I thought of that conversation last week when Pakistan’s election commission refused to recognize the Muslim Milli League, a new political party started by the social welfare arm of Lashkar-e-Taiba, the militant group notorious for the 2008 Mumbai attacks that killed 166 people. The election commission also warned independent candidates for office not to use the party’s name in campaigns.

If the commission had recognized the Muslim Milli League, that would have in effect allowed a terrorist organization to contest elections. It could have opened the door for other militant groups in Pakistan — and several militant groups were already gearing up to establish their own political parties.

Pakistan has a long history of political parties using violence to prevail in elections. Some parties have armed wings. Others rely on associated militias and criminal networks. Religious parties with ties to terrorist groups have contested elections for decades. Members of outlawed terrorist organizations have also won elected office as independent candidates. While no such organization had ever started its own party, Lashkar-e-Taiba and its social welfare wing, Jamaat-ud-Dawa, appeared well positioned to lead the charge.


Written by admin on Friday, September 15th, 2017

Selected by Olivier Immig & Jan van Heugten

Path to normality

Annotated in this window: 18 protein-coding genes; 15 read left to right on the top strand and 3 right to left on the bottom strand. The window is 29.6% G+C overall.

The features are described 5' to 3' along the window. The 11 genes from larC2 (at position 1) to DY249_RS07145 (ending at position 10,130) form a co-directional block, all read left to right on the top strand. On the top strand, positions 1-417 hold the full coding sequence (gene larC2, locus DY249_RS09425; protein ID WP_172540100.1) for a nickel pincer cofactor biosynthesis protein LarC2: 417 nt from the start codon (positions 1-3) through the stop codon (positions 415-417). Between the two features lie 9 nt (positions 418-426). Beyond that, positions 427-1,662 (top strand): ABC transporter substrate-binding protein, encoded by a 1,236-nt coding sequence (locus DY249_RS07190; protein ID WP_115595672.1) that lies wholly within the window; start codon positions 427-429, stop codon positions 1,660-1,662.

Friday, September 15, 2017

THE road to normality is paved with sighs and grimaces. A Lahore in hectic mode today is a testament to this truth. There is an election to be taken care of. At the same time, a cricket series has to be dealt with. It has to be organised smoothly, no hiccups and no bumps, for the sake of our return to ‘normal’ times.

Cricket is an additional burden, even a distraction for those not enthralled by all English inventions. There was already quite a lot of activity here on account of politics, not to forget all the development work that Lahore must undertake around times of rain each year. This could have added a few decibels to the protest against attempts at revival and restoration.

But above all, it is ‘worth keeping in mind’ that the trends which are now being tackled with the motto of revival have left people in a sour state. They are in a situation where anger gets the better of them at the slightest pretext, even if the cause is not easy to explain.

The city is in the middle of an election which simultaneously brings the aspects of rehabilitation, revival, survival and change to the fore. It is a huge test for PML-N which is trying vociferously to retain the city.

The revival part casts PPP in a very important role. The party has set its own targets for its candidate in the race to achieve just as PTI goes about playing the real opposition to PML-N, also as an agent of change.